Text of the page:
Ted Simons: How do you differentiate between impassioned speech and the kind of vitriol you want to see disappear from public discourse?
Brinton Milward: That's a really great question Ted. I think one of the things you have to -- civil discourse is something you note when you see it. Like when Justice Stewart said of pornography, you know it when you see it. You want to create a debate around what is and what is not civil. What's in bounds and what is not? And I think that's one of the things, we have a forum to do that with the kind of attention we're getting. We're going to have meetings in Washington. In September we'll have a national meeting in Washington. We would like to work with groups in Arizona in this area. And we're going to have an inaugural conference in Tucson in January, probably late January of next year.
Ted Simons: Last question. Does it seem as though the rhetoric has cooled a bit since the Tucson shootings?
Brinton Milward: You know, that's really an interesting question. There is some anecdotal evidence to suggest that it has, and I talked to a person yesterday who is in charge of an organization called America speaks. And one of the things they're doing is monitoring sort of Congress on your corner, like Gabby Giffords was engaged in, where you go out and meet your constituents. Because most of the sort of heated rhetoric comes from clips that you see on cable news. And one of the things they're doing is trying to measure sort of how many of these are really civil, and it turns out quite a lot of them are. Now, it may just be, we're not debating health care right now and we're not in an election cycle right now, but it seemed to be not too bad.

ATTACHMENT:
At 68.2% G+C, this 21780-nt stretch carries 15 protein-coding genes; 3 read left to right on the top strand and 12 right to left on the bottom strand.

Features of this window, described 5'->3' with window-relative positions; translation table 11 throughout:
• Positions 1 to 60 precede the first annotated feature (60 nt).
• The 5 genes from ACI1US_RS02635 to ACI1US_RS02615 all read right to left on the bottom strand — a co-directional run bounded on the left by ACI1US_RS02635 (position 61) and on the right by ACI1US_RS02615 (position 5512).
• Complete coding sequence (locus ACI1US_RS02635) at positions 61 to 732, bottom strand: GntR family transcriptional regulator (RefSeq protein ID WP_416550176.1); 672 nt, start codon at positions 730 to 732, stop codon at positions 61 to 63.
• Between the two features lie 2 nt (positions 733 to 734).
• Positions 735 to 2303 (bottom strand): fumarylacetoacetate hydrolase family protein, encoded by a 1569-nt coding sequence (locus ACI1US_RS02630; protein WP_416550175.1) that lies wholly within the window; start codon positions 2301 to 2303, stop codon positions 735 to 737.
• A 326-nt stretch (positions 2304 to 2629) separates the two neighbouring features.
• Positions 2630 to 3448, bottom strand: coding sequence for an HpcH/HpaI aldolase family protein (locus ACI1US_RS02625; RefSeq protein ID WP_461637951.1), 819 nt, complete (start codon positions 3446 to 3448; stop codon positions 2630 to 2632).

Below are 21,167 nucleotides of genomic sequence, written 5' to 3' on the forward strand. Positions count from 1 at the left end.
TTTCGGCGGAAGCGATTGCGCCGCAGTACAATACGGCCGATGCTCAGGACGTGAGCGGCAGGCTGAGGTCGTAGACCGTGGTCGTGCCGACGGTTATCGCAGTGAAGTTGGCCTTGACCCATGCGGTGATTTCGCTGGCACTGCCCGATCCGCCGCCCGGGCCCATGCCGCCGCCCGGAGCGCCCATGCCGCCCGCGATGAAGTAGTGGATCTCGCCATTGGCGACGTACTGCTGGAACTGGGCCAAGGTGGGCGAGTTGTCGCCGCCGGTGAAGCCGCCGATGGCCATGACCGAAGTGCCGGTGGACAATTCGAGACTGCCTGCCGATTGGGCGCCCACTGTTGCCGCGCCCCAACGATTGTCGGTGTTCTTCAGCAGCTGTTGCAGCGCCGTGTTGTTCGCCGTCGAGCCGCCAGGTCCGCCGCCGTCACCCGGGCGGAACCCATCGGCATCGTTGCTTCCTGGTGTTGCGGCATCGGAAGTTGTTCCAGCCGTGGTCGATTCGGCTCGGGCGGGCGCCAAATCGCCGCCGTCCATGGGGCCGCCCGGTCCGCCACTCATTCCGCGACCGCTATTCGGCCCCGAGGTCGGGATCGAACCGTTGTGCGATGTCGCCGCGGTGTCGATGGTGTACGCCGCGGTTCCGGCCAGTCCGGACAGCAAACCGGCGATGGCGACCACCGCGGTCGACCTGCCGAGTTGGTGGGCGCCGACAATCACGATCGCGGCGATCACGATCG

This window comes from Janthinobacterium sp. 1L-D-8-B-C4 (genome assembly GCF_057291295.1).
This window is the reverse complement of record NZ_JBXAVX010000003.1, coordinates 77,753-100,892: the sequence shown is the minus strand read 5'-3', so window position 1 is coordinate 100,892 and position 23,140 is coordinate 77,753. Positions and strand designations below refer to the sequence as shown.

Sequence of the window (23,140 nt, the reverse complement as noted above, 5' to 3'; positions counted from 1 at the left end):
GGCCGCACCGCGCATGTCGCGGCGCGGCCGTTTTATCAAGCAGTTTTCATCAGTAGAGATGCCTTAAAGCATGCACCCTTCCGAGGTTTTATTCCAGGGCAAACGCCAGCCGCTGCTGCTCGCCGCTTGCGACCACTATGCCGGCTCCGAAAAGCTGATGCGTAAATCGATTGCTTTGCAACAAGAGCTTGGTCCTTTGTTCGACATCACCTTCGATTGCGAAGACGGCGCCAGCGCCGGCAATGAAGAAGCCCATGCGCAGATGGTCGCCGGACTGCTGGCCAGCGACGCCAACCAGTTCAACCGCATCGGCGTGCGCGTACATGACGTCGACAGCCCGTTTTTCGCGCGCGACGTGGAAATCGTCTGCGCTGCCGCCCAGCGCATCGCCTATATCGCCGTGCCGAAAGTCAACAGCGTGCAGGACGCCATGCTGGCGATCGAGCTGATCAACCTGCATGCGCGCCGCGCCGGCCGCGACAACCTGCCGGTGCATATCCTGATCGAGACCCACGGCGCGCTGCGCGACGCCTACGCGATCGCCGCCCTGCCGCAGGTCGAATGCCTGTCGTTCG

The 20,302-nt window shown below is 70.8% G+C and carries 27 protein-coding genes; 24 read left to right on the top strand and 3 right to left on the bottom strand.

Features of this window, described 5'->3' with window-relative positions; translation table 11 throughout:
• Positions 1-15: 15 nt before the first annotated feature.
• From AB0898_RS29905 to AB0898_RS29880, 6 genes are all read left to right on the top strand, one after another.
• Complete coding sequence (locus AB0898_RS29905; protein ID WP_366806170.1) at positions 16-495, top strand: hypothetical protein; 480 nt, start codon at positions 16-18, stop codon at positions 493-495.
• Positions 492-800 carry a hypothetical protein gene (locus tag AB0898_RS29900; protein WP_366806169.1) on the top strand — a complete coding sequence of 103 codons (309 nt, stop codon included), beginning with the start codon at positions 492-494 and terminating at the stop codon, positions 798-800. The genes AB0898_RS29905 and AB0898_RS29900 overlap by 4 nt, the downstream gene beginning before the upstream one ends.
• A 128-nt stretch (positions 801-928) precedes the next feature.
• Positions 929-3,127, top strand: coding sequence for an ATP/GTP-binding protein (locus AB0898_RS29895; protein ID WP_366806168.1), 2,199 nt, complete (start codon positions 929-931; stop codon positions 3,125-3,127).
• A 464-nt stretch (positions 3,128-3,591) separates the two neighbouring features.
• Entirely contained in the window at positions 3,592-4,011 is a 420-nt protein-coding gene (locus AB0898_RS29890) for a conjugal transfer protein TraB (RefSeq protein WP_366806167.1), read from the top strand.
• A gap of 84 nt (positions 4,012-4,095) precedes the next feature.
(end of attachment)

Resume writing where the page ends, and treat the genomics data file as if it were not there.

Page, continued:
Ted Simons: All right. Good to have you here. Thanks for joining us.
Brinton Milward: Thank you very much. I've enjoyed it.
Ted Simons: Tomorrow on "Horizon," the Sierra Club reports on this year's legislative record regarding bills related to the environment. And an update on how budget cuts are affecting Arizona's state parks. That's Wednesday at 7:00 on "Horizon."